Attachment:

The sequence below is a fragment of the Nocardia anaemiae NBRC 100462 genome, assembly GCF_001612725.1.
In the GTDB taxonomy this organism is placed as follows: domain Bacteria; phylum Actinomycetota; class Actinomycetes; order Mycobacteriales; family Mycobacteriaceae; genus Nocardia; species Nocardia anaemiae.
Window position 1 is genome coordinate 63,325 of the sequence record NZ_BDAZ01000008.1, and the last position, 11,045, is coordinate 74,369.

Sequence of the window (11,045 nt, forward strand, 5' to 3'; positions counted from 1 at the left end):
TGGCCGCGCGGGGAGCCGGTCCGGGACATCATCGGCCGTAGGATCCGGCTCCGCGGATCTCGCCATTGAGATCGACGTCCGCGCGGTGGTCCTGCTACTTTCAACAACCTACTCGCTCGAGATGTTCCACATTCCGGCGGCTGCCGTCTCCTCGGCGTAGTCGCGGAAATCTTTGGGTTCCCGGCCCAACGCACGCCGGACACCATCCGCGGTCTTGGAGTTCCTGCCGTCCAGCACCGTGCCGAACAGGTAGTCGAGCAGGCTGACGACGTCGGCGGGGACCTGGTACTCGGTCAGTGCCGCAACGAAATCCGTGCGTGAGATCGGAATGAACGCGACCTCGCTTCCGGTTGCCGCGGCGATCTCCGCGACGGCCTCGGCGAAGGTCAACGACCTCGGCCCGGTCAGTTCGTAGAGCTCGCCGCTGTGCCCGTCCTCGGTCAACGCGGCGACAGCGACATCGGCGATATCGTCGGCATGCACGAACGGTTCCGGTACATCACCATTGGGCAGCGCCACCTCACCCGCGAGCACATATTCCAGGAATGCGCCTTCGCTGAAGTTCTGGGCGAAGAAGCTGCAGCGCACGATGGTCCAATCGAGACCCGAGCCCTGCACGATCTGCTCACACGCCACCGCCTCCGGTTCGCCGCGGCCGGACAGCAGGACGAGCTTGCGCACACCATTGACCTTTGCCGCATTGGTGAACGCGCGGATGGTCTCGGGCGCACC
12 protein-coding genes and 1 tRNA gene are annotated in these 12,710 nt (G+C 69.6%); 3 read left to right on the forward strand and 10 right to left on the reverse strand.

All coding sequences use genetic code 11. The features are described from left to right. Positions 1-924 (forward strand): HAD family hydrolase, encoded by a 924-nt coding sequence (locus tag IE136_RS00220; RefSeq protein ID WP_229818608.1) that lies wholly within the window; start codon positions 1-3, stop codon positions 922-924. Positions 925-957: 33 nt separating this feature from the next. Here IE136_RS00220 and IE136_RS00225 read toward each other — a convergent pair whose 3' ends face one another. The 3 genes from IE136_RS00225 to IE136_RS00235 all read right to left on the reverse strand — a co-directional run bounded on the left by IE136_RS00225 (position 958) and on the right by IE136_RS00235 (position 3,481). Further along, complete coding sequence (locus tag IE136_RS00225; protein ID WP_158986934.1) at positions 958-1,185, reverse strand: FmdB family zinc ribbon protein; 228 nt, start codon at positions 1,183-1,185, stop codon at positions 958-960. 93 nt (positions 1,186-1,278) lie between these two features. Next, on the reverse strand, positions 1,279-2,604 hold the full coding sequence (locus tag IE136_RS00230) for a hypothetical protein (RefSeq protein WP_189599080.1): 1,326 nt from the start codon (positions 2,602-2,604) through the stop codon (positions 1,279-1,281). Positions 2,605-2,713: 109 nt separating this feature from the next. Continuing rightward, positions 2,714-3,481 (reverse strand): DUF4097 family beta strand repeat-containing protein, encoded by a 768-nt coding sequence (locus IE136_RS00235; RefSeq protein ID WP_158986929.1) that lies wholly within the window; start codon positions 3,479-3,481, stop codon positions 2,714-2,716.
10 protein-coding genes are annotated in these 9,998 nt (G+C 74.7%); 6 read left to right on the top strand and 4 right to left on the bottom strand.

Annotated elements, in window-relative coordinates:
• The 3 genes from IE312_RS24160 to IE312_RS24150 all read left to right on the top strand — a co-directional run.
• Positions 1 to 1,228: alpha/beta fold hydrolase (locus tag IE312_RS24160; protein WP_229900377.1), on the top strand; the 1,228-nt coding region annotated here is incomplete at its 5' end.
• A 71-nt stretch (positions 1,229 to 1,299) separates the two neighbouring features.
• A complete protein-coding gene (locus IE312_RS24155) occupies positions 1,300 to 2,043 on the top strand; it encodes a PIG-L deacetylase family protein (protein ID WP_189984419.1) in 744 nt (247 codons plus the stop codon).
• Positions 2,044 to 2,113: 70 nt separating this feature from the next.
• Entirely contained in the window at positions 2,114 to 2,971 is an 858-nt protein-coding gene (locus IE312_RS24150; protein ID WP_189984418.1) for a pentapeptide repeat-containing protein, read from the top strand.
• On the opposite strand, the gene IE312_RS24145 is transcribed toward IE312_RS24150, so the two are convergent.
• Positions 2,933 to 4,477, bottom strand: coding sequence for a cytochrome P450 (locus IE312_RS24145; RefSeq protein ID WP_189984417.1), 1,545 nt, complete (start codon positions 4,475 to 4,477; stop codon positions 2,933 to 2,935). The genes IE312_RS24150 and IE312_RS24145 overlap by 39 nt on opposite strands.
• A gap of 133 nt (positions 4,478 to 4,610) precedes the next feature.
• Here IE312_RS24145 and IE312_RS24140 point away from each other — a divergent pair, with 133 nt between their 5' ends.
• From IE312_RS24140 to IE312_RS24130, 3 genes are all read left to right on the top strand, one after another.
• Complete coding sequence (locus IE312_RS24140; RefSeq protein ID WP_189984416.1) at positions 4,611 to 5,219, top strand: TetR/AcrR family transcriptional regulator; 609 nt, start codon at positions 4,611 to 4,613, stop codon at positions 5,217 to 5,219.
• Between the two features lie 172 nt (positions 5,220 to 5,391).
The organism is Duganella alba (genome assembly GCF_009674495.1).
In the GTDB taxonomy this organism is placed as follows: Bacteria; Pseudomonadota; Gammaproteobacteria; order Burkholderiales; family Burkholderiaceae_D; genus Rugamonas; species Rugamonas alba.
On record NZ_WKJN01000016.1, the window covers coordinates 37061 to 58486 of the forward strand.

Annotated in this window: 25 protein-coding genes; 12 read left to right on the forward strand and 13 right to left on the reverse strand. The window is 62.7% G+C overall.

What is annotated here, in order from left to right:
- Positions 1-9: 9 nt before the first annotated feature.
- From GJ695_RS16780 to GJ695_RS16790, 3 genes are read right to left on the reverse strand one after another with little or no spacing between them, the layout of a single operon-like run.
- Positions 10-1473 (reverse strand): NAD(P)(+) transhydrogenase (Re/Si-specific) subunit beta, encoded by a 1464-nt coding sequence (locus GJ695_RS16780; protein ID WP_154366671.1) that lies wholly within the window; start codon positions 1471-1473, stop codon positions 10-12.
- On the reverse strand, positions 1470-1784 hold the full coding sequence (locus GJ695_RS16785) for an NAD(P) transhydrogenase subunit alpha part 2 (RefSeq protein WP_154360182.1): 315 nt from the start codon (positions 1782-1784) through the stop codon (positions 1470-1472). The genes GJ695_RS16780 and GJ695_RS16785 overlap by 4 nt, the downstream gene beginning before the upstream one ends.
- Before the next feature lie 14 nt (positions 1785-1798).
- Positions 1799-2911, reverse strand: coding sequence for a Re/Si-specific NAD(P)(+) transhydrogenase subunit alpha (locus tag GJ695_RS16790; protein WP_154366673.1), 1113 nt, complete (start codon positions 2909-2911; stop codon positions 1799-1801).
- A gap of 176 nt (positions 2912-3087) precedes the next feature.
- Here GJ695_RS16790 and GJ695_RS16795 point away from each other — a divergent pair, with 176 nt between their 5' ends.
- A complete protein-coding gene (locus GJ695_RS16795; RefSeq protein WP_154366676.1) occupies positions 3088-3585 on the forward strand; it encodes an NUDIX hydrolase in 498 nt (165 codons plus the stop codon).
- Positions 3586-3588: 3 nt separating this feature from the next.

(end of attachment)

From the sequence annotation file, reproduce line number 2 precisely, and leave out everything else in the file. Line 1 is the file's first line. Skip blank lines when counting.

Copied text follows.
In the GTDB taxonomy this organism is placed as follows: domain Bacteria; phylum Actinomycetota; class Actinomycetes; order Mycobacteriales; family Mycobacteriaceae; genus Nocardia; species Nocardia anaemiae.